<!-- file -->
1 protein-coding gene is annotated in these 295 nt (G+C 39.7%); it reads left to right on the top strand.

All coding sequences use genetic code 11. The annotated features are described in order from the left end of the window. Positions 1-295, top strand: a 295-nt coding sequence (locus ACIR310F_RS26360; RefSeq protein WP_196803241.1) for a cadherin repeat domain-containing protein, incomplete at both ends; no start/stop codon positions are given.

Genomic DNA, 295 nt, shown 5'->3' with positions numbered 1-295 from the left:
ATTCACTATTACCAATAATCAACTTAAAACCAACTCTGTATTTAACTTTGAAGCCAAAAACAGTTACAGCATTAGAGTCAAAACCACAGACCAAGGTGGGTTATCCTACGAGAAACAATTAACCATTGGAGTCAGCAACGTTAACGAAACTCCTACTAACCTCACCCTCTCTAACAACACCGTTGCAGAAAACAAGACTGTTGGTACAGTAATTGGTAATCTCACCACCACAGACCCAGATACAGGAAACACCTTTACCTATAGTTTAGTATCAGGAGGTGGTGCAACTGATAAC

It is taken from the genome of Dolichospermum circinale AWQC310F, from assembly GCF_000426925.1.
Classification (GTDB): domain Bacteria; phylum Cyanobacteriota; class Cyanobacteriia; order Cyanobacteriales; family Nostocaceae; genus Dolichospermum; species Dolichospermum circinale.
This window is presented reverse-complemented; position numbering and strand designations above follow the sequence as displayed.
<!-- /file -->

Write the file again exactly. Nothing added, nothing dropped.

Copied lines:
1 protein-coding gene is annotated in these 295 nt (G+C 39.7%); it reads left to right on the top strand.

All coding sequences use genetic code 11. The annotated features are described in order from the left end of the window. Positions 1-295, top strand: a 295-nt coding sequence (locus ACIR310F_RS26360; RefSeq protein WP_196803241.1) for a cadherin repeat domain-containing protein, incomplete at both ends; no start/stop codon positions are given.

Genomic DNA, 295 nt, shown 5'->3' with positions numbered 1-295 from the left:
ATTCACTATTACCAATAATCAACTTAAAACCAACTCTGTATTTAACTTTGAAGCCAAAAACAGTTACAGCATTAGAGTCAAAACCACAGACCAAGGTGGGTTATCCTACGAGAAACAATTAACCATTGGAGTCAGCAACGTTAACGAAACTCCTACTAACCTCACCCTCTCTAACAACACCGTTGCAGAAAACAAGACTGTTGGTACAGTAATTGGTAATCTCACCACCACAGACCCAGATACAGGAAACACCTTTACCTATAGTTTAGTATCAGGAGGTGGTGCAACTGATAAC

It is taken from the genome of Dolichospermum circinale AWQC310F, from assembly GCF_000426925.1.
Classification (GTDB): domain Bacteria; phylum Cyanobacteriota; class Cyanobacteriia; order Cyanobacteriales; family Nostocaceae; genus Dolichospermum; species Dolichospermum circinale.
This window is presented reverse-complemented; position numbering and strand designations above follow the sequence as displayed.